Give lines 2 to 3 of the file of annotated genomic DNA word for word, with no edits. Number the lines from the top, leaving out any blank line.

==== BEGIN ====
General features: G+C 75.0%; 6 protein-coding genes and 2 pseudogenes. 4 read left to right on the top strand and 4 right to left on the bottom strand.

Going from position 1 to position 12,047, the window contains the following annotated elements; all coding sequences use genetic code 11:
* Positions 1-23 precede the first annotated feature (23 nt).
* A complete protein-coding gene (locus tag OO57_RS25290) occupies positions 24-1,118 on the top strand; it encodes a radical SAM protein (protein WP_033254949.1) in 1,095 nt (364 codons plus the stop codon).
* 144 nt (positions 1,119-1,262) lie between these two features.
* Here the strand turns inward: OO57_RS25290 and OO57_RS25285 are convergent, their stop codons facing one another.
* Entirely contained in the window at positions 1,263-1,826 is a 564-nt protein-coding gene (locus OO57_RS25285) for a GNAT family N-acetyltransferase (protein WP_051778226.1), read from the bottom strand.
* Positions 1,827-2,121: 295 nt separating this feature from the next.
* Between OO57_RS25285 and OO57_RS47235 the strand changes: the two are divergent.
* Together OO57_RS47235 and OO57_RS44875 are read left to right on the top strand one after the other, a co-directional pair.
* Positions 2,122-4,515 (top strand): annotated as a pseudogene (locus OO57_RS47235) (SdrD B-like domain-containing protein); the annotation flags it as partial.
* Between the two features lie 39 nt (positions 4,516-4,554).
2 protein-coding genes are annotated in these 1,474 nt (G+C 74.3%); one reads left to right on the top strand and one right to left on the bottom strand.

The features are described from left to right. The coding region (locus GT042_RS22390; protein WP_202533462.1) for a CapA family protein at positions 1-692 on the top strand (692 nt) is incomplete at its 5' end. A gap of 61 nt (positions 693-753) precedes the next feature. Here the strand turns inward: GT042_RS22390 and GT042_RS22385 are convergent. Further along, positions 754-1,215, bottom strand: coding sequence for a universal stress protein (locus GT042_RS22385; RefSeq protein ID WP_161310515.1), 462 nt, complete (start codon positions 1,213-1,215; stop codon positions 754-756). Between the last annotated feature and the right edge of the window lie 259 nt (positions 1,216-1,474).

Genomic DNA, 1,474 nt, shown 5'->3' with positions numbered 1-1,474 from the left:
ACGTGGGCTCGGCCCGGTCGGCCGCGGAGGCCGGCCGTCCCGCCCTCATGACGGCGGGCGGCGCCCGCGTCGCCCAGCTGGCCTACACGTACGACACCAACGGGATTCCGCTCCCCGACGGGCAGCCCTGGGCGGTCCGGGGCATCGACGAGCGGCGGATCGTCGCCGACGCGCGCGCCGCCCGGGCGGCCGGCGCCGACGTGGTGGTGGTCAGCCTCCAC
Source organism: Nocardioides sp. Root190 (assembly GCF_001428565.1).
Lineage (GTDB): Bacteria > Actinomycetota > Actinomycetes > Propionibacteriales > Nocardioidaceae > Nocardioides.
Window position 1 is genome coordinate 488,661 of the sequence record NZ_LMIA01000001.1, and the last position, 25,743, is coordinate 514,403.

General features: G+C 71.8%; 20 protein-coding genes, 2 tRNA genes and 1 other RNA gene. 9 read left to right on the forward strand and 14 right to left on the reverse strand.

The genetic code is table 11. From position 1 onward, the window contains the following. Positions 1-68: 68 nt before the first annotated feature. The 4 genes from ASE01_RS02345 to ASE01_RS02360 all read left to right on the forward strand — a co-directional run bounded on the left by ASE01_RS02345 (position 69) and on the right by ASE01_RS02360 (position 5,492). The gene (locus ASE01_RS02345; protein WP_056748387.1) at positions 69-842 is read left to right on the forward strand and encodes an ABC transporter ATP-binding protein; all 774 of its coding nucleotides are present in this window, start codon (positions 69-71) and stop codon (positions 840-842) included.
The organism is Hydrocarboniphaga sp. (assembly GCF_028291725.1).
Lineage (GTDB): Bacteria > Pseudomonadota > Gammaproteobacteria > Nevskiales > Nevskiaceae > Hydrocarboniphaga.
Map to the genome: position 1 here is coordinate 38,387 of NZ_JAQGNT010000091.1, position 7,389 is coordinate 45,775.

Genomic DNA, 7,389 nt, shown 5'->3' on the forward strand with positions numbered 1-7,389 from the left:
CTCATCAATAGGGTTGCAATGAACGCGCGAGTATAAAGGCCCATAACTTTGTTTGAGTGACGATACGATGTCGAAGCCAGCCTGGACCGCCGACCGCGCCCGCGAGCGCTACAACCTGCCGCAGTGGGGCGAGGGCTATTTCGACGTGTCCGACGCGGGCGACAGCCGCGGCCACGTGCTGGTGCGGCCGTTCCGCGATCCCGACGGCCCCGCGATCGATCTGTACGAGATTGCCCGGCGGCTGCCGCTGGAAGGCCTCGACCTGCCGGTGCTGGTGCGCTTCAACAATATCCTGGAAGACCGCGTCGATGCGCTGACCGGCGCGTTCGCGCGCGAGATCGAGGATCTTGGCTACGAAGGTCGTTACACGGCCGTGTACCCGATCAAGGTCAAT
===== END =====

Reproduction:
Going from position 1 to position 12,047, the window contains the following annotated elements; all coding sequences use genetic code 11:
* Positions 1-23 precede the first annotated feature (23 nt).